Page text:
Buyside traders are emerging from the financial crisis of last year and this year with a greater reliance on their own trading tools, but also with deep concern about regulatory changes that could upset trading in the equities markets.
The vast majority of buyside firms surveyed by research firm TABB Group–84 percent–said they wanted regulators to "take no action" to constrain about high-frequency trading, according to Laurie Berke, a principal at TABB and the author of a new study about institutional trading. The study examined a variety of trading practices in the context of a regulatory environment that is changing.
The Securities and Exchange Commission is considering a broad array of market structure changes. It’s working on a concept release about high-frequency trading and various types of dark liquidity, due out early next year. The SEC this fall proposed new rules curtailing certain types of messaging activity in dark pools and on displayed markets, and is contemplating other changes, partly in response to concerns about how technology has altered the trading landscape.
For the institutions surveyed by TABB, high-frequency trading is not the burning issue it has become in the press and among some U.S. senators. Fifty-five percent said they were indifferent to high-frequency trading, while 28 percent said it was good and 17 percent said it was bad. The public outcry about how high-frequency trading is altering the markets is "much ado about nothing," Berke said. "This concern is not being driven by institutional traders."
The TABB study was based on interviews with 66 long-only buyside firms representing $12.1 trillion in assets under management. Large firms, with at least $150 billion in assets, represented 86 percent of the assets in this universe. Berke highlighted the key findings from the study in a webinar on Wednesday.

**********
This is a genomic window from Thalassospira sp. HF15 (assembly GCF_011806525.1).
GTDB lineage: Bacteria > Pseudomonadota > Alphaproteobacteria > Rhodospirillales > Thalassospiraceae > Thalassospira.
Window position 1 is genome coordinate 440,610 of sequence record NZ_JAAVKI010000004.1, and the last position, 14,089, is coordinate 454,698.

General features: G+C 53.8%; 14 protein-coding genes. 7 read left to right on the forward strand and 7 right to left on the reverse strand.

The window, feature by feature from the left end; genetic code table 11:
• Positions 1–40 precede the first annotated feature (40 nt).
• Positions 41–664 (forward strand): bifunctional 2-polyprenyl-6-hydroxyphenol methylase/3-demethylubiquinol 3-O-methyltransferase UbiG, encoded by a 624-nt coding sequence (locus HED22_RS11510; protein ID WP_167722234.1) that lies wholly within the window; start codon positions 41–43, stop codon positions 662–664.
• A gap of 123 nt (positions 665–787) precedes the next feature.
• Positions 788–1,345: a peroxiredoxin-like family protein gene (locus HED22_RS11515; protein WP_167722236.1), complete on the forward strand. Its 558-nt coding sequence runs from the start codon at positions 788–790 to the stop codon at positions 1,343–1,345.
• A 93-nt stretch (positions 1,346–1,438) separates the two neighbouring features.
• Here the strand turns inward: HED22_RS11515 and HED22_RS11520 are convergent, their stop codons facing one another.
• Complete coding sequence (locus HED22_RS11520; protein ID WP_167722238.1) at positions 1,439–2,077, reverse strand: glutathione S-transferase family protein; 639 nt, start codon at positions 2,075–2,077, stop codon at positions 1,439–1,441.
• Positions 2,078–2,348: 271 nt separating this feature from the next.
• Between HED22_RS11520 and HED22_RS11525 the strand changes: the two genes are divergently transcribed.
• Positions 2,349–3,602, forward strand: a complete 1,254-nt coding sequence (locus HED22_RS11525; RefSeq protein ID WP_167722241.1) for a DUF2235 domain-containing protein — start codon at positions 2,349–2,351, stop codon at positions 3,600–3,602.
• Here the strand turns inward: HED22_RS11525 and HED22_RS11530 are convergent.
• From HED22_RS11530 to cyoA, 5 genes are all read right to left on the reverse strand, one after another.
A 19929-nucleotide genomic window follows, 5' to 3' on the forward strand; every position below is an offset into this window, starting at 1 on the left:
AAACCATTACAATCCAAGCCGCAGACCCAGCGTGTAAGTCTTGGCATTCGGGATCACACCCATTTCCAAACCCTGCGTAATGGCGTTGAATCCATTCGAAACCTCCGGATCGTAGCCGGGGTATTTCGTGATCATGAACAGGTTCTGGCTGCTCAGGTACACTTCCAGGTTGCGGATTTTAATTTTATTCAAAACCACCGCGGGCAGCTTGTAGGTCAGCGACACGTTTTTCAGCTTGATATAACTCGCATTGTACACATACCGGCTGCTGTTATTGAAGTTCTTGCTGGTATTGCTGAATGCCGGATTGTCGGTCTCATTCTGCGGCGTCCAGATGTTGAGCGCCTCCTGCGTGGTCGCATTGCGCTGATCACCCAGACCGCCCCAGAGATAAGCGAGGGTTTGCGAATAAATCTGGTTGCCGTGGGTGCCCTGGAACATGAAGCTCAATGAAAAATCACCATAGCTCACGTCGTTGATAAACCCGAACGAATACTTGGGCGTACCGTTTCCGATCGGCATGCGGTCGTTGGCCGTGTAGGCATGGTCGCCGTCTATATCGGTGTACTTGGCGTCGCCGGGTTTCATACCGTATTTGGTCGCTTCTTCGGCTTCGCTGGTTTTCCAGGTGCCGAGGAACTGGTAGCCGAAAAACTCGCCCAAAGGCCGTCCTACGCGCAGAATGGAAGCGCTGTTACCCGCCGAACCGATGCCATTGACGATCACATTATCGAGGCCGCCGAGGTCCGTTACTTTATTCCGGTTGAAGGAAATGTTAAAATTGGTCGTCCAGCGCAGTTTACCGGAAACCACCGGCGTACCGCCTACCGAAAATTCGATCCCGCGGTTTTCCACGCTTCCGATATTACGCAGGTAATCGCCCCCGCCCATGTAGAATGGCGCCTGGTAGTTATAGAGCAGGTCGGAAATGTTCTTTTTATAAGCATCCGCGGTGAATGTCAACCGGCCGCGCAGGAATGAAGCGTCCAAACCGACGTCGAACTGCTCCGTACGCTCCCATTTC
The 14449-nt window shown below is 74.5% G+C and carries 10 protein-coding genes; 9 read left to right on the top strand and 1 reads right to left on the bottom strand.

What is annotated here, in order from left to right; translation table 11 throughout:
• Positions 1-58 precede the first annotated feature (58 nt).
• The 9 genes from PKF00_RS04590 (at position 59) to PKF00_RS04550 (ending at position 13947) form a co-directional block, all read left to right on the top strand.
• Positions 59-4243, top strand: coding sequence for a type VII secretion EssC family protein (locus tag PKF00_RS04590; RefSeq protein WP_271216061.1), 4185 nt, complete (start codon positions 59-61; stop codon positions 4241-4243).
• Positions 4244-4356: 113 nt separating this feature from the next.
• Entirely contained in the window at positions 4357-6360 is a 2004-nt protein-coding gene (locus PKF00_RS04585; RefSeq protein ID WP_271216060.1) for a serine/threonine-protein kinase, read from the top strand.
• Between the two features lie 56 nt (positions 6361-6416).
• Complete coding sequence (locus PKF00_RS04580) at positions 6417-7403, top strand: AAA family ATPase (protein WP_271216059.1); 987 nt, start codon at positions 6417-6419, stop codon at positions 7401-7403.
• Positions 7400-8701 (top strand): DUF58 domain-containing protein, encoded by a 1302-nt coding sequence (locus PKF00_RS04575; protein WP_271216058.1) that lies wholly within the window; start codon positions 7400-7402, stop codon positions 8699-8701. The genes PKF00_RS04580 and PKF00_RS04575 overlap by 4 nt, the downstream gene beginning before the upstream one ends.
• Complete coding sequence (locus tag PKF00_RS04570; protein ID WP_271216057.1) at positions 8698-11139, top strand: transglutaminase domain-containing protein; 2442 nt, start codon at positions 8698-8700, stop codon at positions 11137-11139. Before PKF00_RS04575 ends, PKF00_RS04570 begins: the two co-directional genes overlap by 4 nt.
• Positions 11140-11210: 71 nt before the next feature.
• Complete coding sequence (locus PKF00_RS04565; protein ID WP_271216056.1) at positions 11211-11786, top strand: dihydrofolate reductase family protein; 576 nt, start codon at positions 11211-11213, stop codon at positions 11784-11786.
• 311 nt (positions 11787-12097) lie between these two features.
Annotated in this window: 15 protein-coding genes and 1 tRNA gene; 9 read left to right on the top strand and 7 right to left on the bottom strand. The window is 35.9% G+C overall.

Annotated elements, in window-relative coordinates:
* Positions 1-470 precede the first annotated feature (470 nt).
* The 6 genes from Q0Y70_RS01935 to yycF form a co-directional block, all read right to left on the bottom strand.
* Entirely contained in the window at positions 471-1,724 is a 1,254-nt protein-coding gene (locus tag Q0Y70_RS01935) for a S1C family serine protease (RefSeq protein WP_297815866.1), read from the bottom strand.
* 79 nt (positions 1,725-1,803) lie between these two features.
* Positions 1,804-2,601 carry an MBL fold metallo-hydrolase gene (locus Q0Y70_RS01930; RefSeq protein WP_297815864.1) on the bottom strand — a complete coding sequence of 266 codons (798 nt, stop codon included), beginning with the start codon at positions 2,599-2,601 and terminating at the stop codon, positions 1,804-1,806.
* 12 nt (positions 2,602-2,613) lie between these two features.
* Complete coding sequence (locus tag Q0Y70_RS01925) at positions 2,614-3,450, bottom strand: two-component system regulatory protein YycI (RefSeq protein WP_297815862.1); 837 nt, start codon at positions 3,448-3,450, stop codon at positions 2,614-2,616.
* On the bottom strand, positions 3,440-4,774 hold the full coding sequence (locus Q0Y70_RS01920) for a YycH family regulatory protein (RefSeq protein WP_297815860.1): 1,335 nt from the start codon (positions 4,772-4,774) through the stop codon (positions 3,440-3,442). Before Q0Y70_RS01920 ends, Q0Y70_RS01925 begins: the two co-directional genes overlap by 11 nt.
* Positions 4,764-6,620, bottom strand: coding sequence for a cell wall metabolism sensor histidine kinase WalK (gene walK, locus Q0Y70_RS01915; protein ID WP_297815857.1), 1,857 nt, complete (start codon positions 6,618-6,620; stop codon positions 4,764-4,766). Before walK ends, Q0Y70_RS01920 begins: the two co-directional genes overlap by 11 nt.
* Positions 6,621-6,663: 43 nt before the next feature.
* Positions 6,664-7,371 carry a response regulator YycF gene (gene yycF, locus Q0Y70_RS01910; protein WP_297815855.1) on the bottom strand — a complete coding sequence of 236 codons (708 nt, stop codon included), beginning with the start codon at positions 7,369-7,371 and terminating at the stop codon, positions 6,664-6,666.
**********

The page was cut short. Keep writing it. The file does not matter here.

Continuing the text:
The reasons for the apparent indifference toward high-frequency trading vary. Of those surveyed, 28 percent said traders must always deal with the tradeoff between liquidity and gaming. Gaming and trading ahead of institutional orders is a concern with some high-frequency trading strategies. "That’s the nature of the marketplace," Berke said, summarizing the views of traders. "We’re used to that. This is just happening in electronic form."
Another 43 percent of firms surveyed said they could not quantify what impact high-frequency traders have on their trading. Berke added that, in the view of these traders, "there’s just not enough data, there’s not enough analysis done."
At the same time that institutional traders are contemplating the prospect of new trading rules, and how that could affect the trading ecosystem, they are continuing to take more control over their own trading. This translates into more algorithmic and electronic trading and a decrease in the use of upstairs trading desks.
"I think we saw a momentary blip in high-touch [trading] when the high-touch traders captured much more order flow [as a share of institutional trading] in 2008 than they did in 2007," Berke said. That development ended this year.